Monthly Archives: July 2018

How Much “Outside” Information?

I struggled a little bit in writing issue 4-10. It discusses two affidavits in a Civil War pension file for a Union veteran from Missouri.

He’s from a family that has already been researched and I was tempted to include additional information beyond what was in the affidavit. One problem with that is “where does the issue end?” and “what to include and what to leave out?” So I decided to leave it all out.

That makes it easier to focus on what is in the affidavit and what it says. That’s also a good way to analyze any record or document–at least initially.

by itself

It can be difficult to do that, but it helps us to see things that we might not have noticed otherwise.

And, in the case of Casefile Clues,  it makes for fewer records to cite in an issue.

Our Philosophy

It has been a little while since I posted anything to the blog about our philosophy here at Casefile Clues and since we have some new subscribers I thought I would.

Casefile Clues is not geared towards the totally new genealogist. There already is a great deal of basic how-to information on the internet and in print form. Our audience is the experienced genealogist. Our focus is also on the process, why certain things were done, what worked, and most importantly what did not work.
Michael only writes about families he is actually researching. That does limit the scope somewhat, but my children have a fairly diverse background so there is variety. Suggestions for ideas are welcome, but unless you are related to me (as one gentleman in Topeka was), I’m probably not going to write about your family.
Casefile Clues does not accept any advertising, either in the PDF version of the newsletter or on the Casefile Clues website. This is partially because what time I do have for the newsletter is I want to devote to researching and writing. I don’t want to have to worry about advertisers, ads, etc. And…since Casefile Clues has no advertisers there is no one to worry about irritating. We really don’t get controversial in Casefile Clues , but this way I don’t have to worry if an advertiser won’t like that I “left out” their site, book, etc. I also don’t want readers to think I’m writing about a certain site or service in an attempt to promote it. I write about how I actually research. It is that simple. And suggestions are always welcome if you think I have overlooked something, because sometimes I do. Everyone does.
Some blogs, newsletters, and websites write about vendors or sites in hopes that their blog, newsletter, or website generates traffic to that site and generates them income. I’m certainly not opposed to income and I’m certainly not opposed to advertising (I use it on my Rootdig.com site just to be upfront about it), but I really want Casefile Clues to be completely about the research.
If you’ve found Casefile Clues helpful to your research, consider:
  • mentioning it on your website/blog
  • sharing information about the newsletter with others
It really does help and I do appreciate it.
And your positive comments and support are also appreciated. There are a few taped up in my office for motivation when deadlines are looming.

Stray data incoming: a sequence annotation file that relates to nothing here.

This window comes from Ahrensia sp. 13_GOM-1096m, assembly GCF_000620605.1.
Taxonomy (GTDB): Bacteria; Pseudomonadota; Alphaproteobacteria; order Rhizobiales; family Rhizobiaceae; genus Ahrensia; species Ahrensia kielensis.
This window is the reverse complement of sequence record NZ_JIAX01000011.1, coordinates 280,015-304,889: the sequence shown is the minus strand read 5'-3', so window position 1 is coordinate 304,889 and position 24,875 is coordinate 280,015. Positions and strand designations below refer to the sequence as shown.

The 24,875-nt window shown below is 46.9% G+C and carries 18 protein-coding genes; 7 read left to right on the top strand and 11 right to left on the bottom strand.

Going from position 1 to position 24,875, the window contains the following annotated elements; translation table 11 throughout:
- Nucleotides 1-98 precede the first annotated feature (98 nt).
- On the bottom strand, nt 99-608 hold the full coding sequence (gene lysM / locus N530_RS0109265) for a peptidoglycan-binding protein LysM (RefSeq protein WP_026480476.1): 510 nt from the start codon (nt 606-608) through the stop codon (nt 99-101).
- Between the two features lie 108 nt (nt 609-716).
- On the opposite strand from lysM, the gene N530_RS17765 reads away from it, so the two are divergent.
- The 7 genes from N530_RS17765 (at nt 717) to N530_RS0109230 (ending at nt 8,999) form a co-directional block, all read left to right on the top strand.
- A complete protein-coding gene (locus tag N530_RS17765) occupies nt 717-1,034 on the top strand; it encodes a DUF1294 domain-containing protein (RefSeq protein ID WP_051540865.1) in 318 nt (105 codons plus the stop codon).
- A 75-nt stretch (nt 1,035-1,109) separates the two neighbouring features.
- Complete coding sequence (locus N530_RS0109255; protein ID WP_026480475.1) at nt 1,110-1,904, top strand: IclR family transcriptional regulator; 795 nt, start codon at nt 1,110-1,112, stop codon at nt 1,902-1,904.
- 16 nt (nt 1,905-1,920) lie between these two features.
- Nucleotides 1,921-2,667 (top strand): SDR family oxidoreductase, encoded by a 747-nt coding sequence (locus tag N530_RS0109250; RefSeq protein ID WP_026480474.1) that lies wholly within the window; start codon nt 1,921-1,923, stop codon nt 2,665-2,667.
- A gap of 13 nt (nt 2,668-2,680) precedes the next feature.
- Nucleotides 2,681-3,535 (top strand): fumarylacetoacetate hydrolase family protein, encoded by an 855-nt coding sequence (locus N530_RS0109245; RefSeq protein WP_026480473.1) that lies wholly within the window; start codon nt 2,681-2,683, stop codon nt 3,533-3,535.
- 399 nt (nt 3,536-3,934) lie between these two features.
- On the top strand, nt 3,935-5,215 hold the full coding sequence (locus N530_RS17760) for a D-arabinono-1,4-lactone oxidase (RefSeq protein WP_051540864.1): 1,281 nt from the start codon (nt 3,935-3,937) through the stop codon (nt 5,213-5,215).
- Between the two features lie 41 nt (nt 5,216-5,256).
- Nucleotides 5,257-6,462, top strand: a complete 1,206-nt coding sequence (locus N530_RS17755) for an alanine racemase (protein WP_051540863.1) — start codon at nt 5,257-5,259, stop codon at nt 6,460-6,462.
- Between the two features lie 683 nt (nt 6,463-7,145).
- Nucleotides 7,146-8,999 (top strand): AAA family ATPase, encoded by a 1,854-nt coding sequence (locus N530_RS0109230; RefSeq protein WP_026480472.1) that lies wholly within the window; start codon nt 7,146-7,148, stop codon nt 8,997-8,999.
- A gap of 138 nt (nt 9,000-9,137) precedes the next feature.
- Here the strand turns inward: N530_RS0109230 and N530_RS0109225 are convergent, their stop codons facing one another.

About Casefile Clues

Casefile Clues brings you one or more of the following:

  • Sources–Some weeks Casefile Clues focuses on a specific source or type of record, discussing how that source can be accessed, researched, and interpreted.
  • Methodology–Some weeks Casefile Clues works on one of Michael’s problems. Many times these problems are “in progress,” and Casefile Clues reflects that by explaining what was researched, why it was researched, and where to go next (and why).
  • Case Studies–Some weeks Casefile Clues focuses on a specific record on a specific person and analyzes that record, discusses what it says (and what it does not) and where to go next based upon that person and the specific record.
  • Citations–Casefile Clues includes citations of sources and records. Articles can easily be read without them, but we include citations for those who prefer to have them and we do try and model citations in the style of Evidence Explained.
  • ReasonsCasefile Clues tries to give you insight into why certain research avenues were pursued over others. Often the genealogist simply does not have time or money to locate every piece of paper available. Sometimes it is necessary to go with what likely will give us the “most bang for the buck.”
  • Readable–We work very hard to make Casefile Clues readable. Columns are not “fluff” or generic “how-to” pieces.
  • CoverageCasefile Clues covers all American time periods and records. All families discussed come from the ancestry of Michael’s children who lived in a variety of states and countries. All examples are from actual families on which Michael has worked or is working. If you are subscribing when Casefile Clues begins discussing Philip Troutfetter, you’ll see that you just can’t make this stuff up.

Reader Comments

I received the nicest email from a regular reader last week. They told me they always looked forward to getting Casefile Clues and that it caused them to think about what they were finding and how they analyzed it.

Sometimes those are two of the most important parts of genealogical research.

Issue 4-10 is out!

casefile-clues-4-10Issue 4-10 looks at an atypical 1870 census enumeration from Mercer County, Illinois.

It went out earlier today. If you’d like to subscribe, visit our blog. If you did not get it and you are a subscriber, please email me at mjnrootdig@gmail.com

Thanks!

Michael